I worked for and with architect Ralph D Anderson for 17 years. He died at the age of 86 on October 24, shortly after a fall. He left many marks upon Northwest architecture and the civic life of Seattle. In his professional life he was quite modest, even soft-spoken, and urged better ways by gentle prodding.
One important legacy was the first private initiative to restore historic buildings in Pioneer Square District. He shaped, with other architects, a style of regional architecture now called Northwest Modern. He informed, trained, and mentored many younger architects who have also made their marks, and he brought a high level of interior design, especially for the display of art, that was emulated by many.
Anderson was a post-WWII graduate of the University of Washington. Although Anderson did not theorize about architecture, he claimed that the work of Frank Lloyd Wright and Pietro Belluschi influenced him more than any other architects. His first buildings, all houses, were more an amalgam of Japanese traditional framing and International Modern architecture; that is, post and beam construction with panels of glass or solid walls all enclosing open plans.
He and colleagues Ibsen Nelsen, Al Bumgartner, Gene Zema, Paul Kirk, Fred Bassetti, Jack Morse, and Roland Terry all inspired each other, so that their works became the basis for Northwest Modern architecture. Over time, their designs became more and more about enclosure and sanctuary. Many of their projects were recognized in Sunset Magazine design awards. Only lately have their contributions been recognized more broadly.
By 1960 Anderson’s architectural office had grown to several staff, and he located his office in Mutual Life Building at the edge of Pioneer Square. Buildings in the district were in terrible condition at that time; most were vacant. Over his office the roof leaked so copiously that drawing boards had to be covered at times. Investing in any buildings seemed hopelessly foolish to others. Undaunted, Anderson and his wife Shirley and friend Richard White bought the old Sicks Brewing Company building at First and Yesler.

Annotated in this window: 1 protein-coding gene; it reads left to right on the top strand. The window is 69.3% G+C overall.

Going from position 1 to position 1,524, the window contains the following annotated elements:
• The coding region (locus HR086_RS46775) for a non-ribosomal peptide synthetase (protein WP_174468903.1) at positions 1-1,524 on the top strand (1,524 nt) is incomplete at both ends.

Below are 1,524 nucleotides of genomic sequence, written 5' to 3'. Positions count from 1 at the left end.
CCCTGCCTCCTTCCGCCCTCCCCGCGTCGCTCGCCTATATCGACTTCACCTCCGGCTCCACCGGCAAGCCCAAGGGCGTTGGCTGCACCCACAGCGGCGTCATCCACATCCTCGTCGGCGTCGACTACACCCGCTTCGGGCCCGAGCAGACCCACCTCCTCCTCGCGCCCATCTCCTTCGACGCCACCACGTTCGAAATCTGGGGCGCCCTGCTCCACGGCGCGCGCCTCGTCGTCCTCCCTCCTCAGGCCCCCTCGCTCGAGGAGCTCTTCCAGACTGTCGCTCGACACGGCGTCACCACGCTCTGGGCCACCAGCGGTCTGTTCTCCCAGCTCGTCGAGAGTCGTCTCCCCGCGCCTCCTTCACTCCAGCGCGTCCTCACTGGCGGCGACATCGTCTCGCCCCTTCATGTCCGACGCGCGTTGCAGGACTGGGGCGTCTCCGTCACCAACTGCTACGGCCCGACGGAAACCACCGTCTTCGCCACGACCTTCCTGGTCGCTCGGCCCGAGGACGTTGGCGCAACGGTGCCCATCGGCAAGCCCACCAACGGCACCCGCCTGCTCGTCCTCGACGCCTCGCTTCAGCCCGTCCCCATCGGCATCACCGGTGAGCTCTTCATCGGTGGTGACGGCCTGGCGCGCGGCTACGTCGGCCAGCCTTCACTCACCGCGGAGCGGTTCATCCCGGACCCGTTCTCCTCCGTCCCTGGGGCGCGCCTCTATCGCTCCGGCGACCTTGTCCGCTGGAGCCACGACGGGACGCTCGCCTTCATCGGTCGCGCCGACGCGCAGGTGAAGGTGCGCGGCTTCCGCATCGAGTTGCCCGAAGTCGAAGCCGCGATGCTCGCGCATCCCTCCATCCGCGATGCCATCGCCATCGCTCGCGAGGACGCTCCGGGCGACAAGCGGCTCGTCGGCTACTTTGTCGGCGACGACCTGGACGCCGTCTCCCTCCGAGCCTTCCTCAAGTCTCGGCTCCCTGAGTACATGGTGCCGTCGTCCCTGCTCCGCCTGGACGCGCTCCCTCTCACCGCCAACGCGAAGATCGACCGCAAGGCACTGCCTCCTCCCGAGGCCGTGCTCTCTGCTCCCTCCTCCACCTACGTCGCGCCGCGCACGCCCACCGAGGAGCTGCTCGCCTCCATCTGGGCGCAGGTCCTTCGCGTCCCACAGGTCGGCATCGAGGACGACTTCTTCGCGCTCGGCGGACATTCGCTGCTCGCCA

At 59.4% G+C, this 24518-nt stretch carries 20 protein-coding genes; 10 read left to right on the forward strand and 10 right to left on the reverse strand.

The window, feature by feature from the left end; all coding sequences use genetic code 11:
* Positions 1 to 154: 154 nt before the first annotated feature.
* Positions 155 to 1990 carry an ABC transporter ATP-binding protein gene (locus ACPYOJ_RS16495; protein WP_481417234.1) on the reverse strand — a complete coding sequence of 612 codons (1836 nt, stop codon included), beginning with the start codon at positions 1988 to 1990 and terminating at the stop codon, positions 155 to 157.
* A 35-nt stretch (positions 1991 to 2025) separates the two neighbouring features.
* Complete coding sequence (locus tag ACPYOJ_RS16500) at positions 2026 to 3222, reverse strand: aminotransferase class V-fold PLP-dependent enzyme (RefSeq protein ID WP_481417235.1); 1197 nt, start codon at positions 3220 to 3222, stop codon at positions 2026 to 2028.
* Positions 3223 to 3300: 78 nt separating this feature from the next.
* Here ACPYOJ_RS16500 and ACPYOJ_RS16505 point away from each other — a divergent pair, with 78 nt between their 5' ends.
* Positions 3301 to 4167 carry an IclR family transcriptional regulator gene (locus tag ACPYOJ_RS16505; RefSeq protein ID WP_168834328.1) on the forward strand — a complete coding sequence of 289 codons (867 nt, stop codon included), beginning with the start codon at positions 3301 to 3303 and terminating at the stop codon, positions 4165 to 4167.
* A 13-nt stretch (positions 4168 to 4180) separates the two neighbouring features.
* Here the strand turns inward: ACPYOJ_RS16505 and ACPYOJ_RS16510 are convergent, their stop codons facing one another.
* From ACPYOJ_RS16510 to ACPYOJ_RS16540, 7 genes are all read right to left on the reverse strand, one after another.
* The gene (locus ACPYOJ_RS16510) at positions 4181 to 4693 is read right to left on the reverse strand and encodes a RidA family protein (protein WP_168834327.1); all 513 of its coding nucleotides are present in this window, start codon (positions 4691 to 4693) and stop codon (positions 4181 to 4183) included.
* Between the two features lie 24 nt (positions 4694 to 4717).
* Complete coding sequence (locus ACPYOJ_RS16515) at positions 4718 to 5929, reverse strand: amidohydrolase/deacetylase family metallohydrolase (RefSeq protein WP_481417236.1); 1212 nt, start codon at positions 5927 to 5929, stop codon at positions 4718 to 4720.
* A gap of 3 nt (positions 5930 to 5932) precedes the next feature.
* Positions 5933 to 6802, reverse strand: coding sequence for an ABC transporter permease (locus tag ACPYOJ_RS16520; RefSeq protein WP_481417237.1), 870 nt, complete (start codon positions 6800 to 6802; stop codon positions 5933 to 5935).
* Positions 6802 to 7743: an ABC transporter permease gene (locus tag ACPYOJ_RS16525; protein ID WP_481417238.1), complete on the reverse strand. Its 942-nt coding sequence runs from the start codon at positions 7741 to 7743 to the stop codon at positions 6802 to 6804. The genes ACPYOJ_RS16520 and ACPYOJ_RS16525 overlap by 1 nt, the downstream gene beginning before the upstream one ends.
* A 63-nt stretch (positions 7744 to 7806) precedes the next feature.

Over the following 15 years they, along with a few other trailblazers, demonstrated that historic buildings were good investments for individuals, for bankers holding mortgages, and most of all, for the city. Anderson, with his partner Gerry Stickney, designed the reconstruction of the signature Pioneer Building for an investor. Establishment of the Seattle Historic District ensued, and it was made viable by vigorous retail and office activities. Anderson had created a model of how to make adaptive re-use of old buildings possible.
While attending to his rehab projects, Anderson also provided design leadership for a growing office of professionals and new partners, Gerry Stickney and me. The firm created signature designs for residences, medical offices, commercial buildings (e.g. The Court at Third and Marion downtown) and interiors, as well as projects for the University of Washington and Western Washington University. Anderson influenced and mentored many architects who were on his staff at one time or another. Among them were: Bob Small, Dan Calvin, Jim Olson, George Suyama, Gordon Walker, David Fukui, Ron Murphy, Bob Koch (Anderson’s partner after 1980), Tom Berger (landscape architect), and many more.